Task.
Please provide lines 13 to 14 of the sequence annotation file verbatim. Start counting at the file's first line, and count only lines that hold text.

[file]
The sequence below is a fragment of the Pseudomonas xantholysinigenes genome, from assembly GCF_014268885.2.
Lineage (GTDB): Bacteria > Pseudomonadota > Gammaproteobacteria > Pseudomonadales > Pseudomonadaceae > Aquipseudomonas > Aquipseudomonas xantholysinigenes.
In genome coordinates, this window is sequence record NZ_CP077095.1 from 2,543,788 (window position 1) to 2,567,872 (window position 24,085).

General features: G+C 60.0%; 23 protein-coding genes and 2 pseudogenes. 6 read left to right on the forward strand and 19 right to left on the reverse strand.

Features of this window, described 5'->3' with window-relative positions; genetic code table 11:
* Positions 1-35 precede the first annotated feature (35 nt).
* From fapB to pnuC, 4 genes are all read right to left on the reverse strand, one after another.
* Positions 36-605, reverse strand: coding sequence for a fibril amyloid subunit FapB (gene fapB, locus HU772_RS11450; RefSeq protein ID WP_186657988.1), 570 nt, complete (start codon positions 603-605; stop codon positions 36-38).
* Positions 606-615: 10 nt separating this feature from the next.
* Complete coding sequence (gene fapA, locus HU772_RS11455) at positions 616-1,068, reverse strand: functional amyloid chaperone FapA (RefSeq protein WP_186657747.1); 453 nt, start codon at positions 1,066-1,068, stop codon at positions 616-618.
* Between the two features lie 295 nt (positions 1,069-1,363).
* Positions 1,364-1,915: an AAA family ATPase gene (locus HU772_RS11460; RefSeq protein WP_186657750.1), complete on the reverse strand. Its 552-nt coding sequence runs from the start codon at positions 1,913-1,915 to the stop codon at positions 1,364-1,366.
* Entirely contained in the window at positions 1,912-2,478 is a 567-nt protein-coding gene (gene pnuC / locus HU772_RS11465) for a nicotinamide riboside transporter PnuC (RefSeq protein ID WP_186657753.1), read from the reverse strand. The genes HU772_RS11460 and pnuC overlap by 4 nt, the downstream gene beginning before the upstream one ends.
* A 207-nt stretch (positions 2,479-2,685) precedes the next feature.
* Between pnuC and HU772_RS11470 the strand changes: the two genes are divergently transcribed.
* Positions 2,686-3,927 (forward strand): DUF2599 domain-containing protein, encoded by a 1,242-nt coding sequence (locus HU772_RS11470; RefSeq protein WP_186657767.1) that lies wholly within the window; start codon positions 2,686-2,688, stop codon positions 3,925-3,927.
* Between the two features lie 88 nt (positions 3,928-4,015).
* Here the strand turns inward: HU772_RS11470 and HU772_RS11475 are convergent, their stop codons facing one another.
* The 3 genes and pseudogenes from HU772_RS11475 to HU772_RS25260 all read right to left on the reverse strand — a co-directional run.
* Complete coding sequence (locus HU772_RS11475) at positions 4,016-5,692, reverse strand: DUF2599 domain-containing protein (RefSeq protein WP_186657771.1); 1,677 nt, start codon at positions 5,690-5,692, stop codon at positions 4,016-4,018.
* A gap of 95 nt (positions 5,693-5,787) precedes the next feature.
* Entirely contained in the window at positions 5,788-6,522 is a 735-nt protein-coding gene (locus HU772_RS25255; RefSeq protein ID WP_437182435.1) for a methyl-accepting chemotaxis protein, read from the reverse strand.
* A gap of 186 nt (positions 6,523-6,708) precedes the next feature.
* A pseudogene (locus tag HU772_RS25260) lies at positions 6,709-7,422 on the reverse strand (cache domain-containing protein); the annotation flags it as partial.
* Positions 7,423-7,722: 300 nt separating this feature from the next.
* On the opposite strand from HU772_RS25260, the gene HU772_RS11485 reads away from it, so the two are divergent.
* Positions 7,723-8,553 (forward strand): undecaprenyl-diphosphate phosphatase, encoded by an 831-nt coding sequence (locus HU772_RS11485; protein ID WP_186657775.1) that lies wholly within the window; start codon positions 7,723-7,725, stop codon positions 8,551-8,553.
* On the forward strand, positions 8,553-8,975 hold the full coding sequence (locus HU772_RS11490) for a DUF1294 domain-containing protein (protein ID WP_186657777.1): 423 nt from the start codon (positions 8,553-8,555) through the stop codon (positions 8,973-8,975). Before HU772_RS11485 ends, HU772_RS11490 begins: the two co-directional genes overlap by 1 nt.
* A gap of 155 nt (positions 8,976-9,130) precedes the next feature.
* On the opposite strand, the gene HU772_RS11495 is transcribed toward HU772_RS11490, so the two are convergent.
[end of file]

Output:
* Entirely contained in the window at positions 1,912-2,478 is a 567-nt protein-coding gene (gene pnuC / locus HU772_RS11465) for a nicotinamide riboside transporter PnuC (RefSeq protein ID WP_186657753.1), read from the reverse strand. The genes HU772_RS11460 and pnuC overlap by 4 nt, the downstream gene beginning before the upstream one ends.
* A 207-nt stretch (positions 2,479-2,685) precedes the next feature.